Security Reminders as We Approach Tax Season

General reminders and best practices:

  • File electronically and use direct deposit for the quickest refunds.
  • File early - the earlier, the better. Filing early helps prevent identity fraud; others cannot file a fake return in your name if you have already filed.
  • Remember that the IRS will never request payment over the phone, or ask for personal information through emails or text messages

Tax Scams To Look Out For:

Every tax season messages are crafted by scammers to trick victims into giving out personal information or steal funds. This year it's essential to watch out for fake emails, texts, phone calls, and/or websites. 

1. W-2 sent via an attachment

The UC does not send tax statements to employees by email or text

  • If you receive an email or text that has an attachment to view your W-2 or other tax statement, it is a phishing scam designed to gain your private information. 

2. FTC email scam

  • Investigators say the scam starts with an email that looks to be from Joe Simons of the Federal Trade Commission.
  • The email says you’re getting COVID-19 relief money and includes a fake certificate from the Treasury Department.
  • If you reply, they say you have to pay taxes before you get your money. That should be a red flag.
  • However, to convince you, they send a fake letter from the IRS.
  • If you pay, the scammers push it further. They say you now must pay the State Department for a certificate that proves the funds are not related to any terrorist activity.

3. COVID-related text scamscreenshot of text scam

  • You get a text message that says, “You have received a direct deposit of $1,200 (or $600) from COVID-19 TREAS FUND. Further action is required to accept this payment into your account. Continue here to accept this payment (web address)”.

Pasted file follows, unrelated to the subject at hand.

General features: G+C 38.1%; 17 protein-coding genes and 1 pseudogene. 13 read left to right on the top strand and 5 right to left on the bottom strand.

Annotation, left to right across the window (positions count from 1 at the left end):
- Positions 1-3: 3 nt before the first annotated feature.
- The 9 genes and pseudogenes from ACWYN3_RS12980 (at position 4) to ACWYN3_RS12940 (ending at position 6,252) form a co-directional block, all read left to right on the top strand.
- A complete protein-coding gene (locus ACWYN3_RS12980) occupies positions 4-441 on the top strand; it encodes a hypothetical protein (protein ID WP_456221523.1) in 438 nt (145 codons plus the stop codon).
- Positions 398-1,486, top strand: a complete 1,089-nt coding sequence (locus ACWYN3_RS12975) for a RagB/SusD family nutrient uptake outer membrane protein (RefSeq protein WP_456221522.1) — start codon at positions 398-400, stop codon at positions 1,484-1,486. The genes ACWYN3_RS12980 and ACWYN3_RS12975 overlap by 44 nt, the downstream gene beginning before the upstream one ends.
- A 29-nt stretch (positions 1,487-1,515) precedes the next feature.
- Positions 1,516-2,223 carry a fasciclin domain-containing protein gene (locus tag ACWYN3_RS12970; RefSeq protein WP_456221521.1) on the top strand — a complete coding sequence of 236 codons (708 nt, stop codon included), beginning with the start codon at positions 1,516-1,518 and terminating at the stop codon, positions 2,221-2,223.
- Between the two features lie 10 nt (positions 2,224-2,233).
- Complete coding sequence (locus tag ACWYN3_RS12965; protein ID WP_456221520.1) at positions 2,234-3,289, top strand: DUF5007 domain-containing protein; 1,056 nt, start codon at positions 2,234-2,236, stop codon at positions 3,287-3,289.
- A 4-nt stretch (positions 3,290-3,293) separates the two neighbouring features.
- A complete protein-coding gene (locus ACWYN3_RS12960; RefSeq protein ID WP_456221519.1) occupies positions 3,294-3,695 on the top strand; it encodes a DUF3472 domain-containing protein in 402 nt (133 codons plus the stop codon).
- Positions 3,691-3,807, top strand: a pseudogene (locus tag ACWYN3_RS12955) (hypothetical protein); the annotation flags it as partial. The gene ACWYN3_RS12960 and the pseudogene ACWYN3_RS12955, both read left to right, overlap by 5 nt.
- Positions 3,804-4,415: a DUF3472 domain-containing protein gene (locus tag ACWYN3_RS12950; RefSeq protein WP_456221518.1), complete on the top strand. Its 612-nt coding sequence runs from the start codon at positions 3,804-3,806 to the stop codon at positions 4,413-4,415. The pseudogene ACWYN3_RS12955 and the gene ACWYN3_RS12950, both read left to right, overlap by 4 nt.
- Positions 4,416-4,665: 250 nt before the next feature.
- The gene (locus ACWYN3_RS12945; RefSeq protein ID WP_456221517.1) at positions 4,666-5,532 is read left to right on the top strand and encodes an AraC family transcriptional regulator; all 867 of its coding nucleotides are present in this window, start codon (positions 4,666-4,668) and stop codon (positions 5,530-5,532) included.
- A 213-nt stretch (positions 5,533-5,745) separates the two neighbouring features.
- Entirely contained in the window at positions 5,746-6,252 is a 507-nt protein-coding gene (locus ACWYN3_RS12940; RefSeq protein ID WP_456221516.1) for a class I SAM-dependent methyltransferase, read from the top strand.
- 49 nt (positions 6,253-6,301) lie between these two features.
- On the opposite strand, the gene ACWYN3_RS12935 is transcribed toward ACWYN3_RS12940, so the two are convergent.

• The message includes a link that directs you to what looks like the IRS website but, of course, it’s not.
  • The site asks for personal and bank account information.

Note: The IRS does not send out unsolicited text messages or emails.

4. IRS phone call scam

  • Caller ID can be easily rigged to appear as though a call is from a government agency.
  • The IRS says it will never call you demanding immediate payment on taxes owed.
  • Scammers often use the fact that you’ve recently received a stimulus check as the reason you can afford to pay.
  • These scammers can even threaten you and demand payment stating there is a lean against you and you'll be thrown in jail if you don't comply.

Note: The IRS does not call people with threats of jail or lawsuits.

5. IRS or CRA Impersonation Scams

  • These scams most often start with a phone call and take two basic forms.
  • In the first version, the IRS or CRA "agent" says you owe back taxes and pressures you into paying by prepaid debit card or wire transfer. If you don’t comply, the scammer threatens you with arrest and fines.
  • In the other version, scammers claim they are issuing tax refunds and ask you for personal information so they can send your refund. This information can later be used for identity theft. Scammers also use this approach to target college students by claiming a "federal student tax" has not been paid.

Note: The IRS and CRA will give you the chance to ask questions or appeal what you owe. 

scams courtesy of the BBB and
CBS Dallas Fort Worth:

To protect against harmful links:

  • If you have consented to having an electronic copy of your W-2 statement made available online, it will only be available directly on the UCPath website hosted by the University of California, Office of the President and should only be accessed using the following address: is external)
  • To avoid clicking on a harmful link in a potential phishing message, manually enter the UCPath address into your browser's address bar when you are ready to download your W-2 forms:
    • Alternatively, you may access UC Path directly from the Blu Self-Service portal (left-hand menu) at: is external)
      (Note: Campus VPN and CalNet ID login are required for off-campus access to Blu)
Blu menu

How to Report These Scams:

At UC Berkeley:

Using the bMail web interface:

  1. Open the message
  2. To the right of 'Reply' arrow, select 'More' (typically denoted with three vertical dots)
  3. Then 'Report phishing'

If you are unable to log into bMail forward the message to

Beyond UC Berkeley: